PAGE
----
There goes a plan for a discreet TLR being introduced for primary and secondary MFL teachers to lead on transition at KS2–KS3 then.

However, now we do have something which is different from the 1960s and ’70s; an army of Team MFL primary and secondary teachers sharing good practice. In spite of financial concerns it is even more essential that primary and secondary teachers foster the esprit de corps by sharing resources and ideas. The MFL Twitterati, TeachMeets, the Primary Hubs, ALL and so on are all fabulous ways of collaborating and supporting a smoother transition.

There are some great resources and tips out there which can help to bring closer collaboration and bridge the gap between KS2 and KS3 and ensure that financial constraints and fears over students’ progression can be overcome. The ease with which we can now network, more effectively than we could in the past, aids this. For instance, have a look at the fantastic Clare Seccombe’s (@valleseco) blog if you haven’t already.[8] This blog in particular helps to support pedagogy.

Identifying the common themes across the KS2 and KS3 Programmes of Study, getting students to practise language which can be used no matter what the topic and more TeachMeets and Primary Hubs, involving both primary and secondary teachers, will help to make for a more productive transition.

Using Twitter (@jakehuntonMFL by the way ... ) as a means of empowering professional networks, using evidence-based practice to promote the areas of pedagogy that work for students in KS2 and KS3 and sharing this as much as possible are the main differences between now and forty years ago. Sign me up to as much of this stuff as possible please … I’m just off to create my own ‘ks2langstransition’ hashtag.

[1] Language Trends 2014/15 The state of language learning in primary and secondary schools in England, p. 66.
[2] Language Trends 2014/15 The state of language learning in primary and secondary schools in England, p. 102.
[3] Jane Jones and Angela McLachlan, (2009) Primary Languages in Practice: A Guide to Teaching and Learning, Maidenhead, Open University Press, p. 10.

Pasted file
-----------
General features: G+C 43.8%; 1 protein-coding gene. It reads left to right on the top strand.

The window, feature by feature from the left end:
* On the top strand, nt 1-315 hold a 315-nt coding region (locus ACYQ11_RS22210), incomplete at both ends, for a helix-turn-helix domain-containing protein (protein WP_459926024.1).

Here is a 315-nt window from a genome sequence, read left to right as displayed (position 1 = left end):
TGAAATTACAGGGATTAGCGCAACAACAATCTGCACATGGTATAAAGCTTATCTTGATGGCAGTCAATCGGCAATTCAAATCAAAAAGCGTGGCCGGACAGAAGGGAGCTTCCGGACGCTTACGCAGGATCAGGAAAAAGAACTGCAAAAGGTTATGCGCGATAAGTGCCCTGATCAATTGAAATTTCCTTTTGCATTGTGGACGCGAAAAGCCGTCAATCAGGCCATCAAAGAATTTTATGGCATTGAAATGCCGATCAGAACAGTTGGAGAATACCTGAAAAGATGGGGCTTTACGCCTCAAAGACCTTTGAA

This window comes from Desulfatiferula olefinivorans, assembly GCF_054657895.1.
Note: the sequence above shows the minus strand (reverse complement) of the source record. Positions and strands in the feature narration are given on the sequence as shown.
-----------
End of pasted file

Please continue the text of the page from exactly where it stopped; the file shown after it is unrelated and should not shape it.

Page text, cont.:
[7] Language Trends 2014/15 The state of language learning in primary and secondary schools in England, Executive Summary, p. 5.


Friday, 21 August 2015

My own pedagogical to-do list this year…

Inspired by the amazing Tom Sherrington’s post here on his own pedagogical to-do list I thought I’d write about my own areas that I wanted to work on this academic year…so here goes,

1) Testing as a means of improving learning. I want to include more ways of incorporating these ten benefits of testing and how they can be applied to languages.  

2) Using more live modelling. In Fun Learning Activities, with FLA 28 ‘Seeing Double’ I have recorded myself doing ‘live modelling’ and played this to the class and I now want to do more live modelling as referred to in the excellent ‘Making Every Lesson Count: Six principles to support great teaching and learning’ and talk through what I’m doing as I’m doing it; starting with paragraph-building will be the first step.

3) Finding ways to use metacognition on listening past papers; the blog that I’ve read a good dozen times I reckon was John Tomsett’s blog on metacognition. I’ve been doing some of this on a past reading paper (the AQA 2015 higher reading paper if anyone’s interested, am happy to share this…) but what I’d love to do is to focus on the sounds, breaks in utterance and model my own thinking of what is being said on the paper while trying to predict what mistakes the students will make and why).

4) Trialling some ‘Micro-listening enhancers’ as referred to by Dr Gianfranco Conti in his wonderful blog. The listening paper has often been a paper I’ve always felt was a little less under my control as I wanted it to be in terms of preparing students more effectively on the phonological level of the target language so I’m going to be starting more of a phonological focus sooner rather than later in the students’ learning.